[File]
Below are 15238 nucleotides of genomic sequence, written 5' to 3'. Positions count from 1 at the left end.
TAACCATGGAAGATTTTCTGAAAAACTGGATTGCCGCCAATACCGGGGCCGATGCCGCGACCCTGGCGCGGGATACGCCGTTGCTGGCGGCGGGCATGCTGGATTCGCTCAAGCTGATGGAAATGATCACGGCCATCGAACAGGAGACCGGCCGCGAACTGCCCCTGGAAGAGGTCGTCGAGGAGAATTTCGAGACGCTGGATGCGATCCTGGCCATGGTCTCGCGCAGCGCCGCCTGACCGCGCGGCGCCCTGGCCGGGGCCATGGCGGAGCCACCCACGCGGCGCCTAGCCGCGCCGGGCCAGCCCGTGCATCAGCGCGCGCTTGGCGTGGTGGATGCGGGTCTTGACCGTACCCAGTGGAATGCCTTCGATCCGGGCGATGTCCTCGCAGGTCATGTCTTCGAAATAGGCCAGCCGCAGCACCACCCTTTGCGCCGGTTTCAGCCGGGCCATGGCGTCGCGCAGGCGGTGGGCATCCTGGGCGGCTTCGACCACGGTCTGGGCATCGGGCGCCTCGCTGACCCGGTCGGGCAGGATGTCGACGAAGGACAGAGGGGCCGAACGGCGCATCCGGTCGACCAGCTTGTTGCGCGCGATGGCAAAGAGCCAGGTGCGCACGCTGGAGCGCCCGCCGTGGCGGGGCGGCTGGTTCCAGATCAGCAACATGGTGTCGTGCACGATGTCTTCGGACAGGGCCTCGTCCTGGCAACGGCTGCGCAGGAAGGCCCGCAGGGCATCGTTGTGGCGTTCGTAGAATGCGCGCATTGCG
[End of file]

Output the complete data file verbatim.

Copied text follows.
Below are 15238 nucleotides of genomic sequence, written 5' to 3'. Positions count from 1 at the left end.
TAACCATGGAAGATTTTCTGAAAAACTGGATTGCCGCCAATACCGGGGCCGATGCCGCGACCCTGGCGCGGGATACGCCGTTGCTGGCGGCGGGCATGCTGGATTCGCTCAAGCTGATGGAAATGATCACGGCCATCGAACAGGAGACCGGCCGCGAACTGCCCCTGGAAGAGGTCGTCGAGGAGAATTTCGAGACGCTGGATGCGATCCTGGCCATGGTCTCGCGCAGCGCCGCCTGACCGCGCGGCGCCCTGGCCGGGGCCATGGCGGAGCCACCCACGCGGCGCCTAGCCGCGCCGGGCCAGCCCGTGCATCAGCGCGCGCTTGGCGTGGTGGATGCGGGTCTTGACCGTACCCAGTGGAATGCCTTCGATCCGGGCGATGTCCTCGCAGGTCATGTCTTCGAAATAGGCCAGCCGCAGCACCACCCTTTGCGCCGGTTTCAGCCGGGCCATGGCGTCGCGCAGGCGGTGGGCATCCTGGGCGGCTTCGACCACGGTCTGGGCATCGGGCGCCTCGCTGACCCGGTCGGGCAGGATGTCGACGAAGGACAGAGGGGCCGAACGGCGCATCCGGTCGACCAGCTTGTTGCGCGCGATGGCAAAGAGCCAGGTGCGCACGCTGGAGCGCCCGCCGTGGCGGGGCGGCTGGTTCCAGATCAGCAACATGGTGTCGTGCACGATGTCTTCGGACAGGGCCTCGTCCTGGCAACGGCTGCGCAGGAAGGCCCGCAGGGCATCGTTGTGGCGTTCGTAGAATGCGCGCATTGCG